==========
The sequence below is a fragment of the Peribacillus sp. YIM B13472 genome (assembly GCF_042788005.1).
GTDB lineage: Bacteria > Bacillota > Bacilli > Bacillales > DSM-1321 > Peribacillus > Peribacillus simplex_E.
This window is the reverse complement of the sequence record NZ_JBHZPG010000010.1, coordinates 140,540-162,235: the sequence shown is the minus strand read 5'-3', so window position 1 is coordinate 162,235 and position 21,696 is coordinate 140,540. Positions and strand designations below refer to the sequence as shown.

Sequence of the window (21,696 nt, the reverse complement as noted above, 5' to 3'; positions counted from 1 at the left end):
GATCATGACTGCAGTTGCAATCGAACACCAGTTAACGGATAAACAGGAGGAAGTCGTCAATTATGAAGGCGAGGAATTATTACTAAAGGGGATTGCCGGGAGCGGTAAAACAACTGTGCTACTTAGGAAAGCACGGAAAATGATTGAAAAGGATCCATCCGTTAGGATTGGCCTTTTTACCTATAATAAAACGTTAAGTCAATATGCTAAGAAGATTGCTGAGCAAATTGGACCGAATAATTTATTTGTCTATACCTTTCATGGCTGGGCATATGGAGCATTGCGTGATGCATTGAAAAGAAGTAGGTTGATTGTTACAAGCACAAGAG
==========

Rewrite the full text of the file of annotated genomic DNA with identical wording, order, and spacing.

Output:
The sequence below is a fragment of the Peribacillus sp. YIM B13472 genome (assembly GCF_042788005.1).
GTDB lineage: Bacteria > Bacillota > Bacilli > Bacillales > DSM-1321 > Peribacillus > Peribacillus simplex_E.
This window is the reverse complement of the sequence record NZ_JBHZPG010000010.1, coordinates 140,540-162,235: the sequence shown is the minus strand read 5'-3', so window position 1 is coordinate 162,235 and position 21,696 is coordinate 140,540. Positions and strand designations below refer to the sequence as shown.

Sequence of the window (21,696 nt, the reverse complement as noted above, 5' to 3'; positions counted from 1 at the left end):
GATCATGACTGCAGTTGCAATCGAACACCAGTTAACGGATAAACAGGAGGAAGTCGTCAATTATGAAGGCGAGGAATTATTACTAAAGGGGATTGCCGGGAGCGGTAAAACAACTGTGCTACTTAGGAAAGCACGGAAAATGATTGAAAAGGATCCATCCGTTAGGATTGGCCTTTTTACCTATAATAAAACGTTAAGTCAATATGCTAAGAAGATTGCTGAGCAAATTGGACCGAATAATTTATTTGTCTATACCTTTCATGGCTGGGCATATGGAGCATTGCGTGATGCATTGAAAAGAAGTAGGTTGATTGTTACAAGCACAAGAG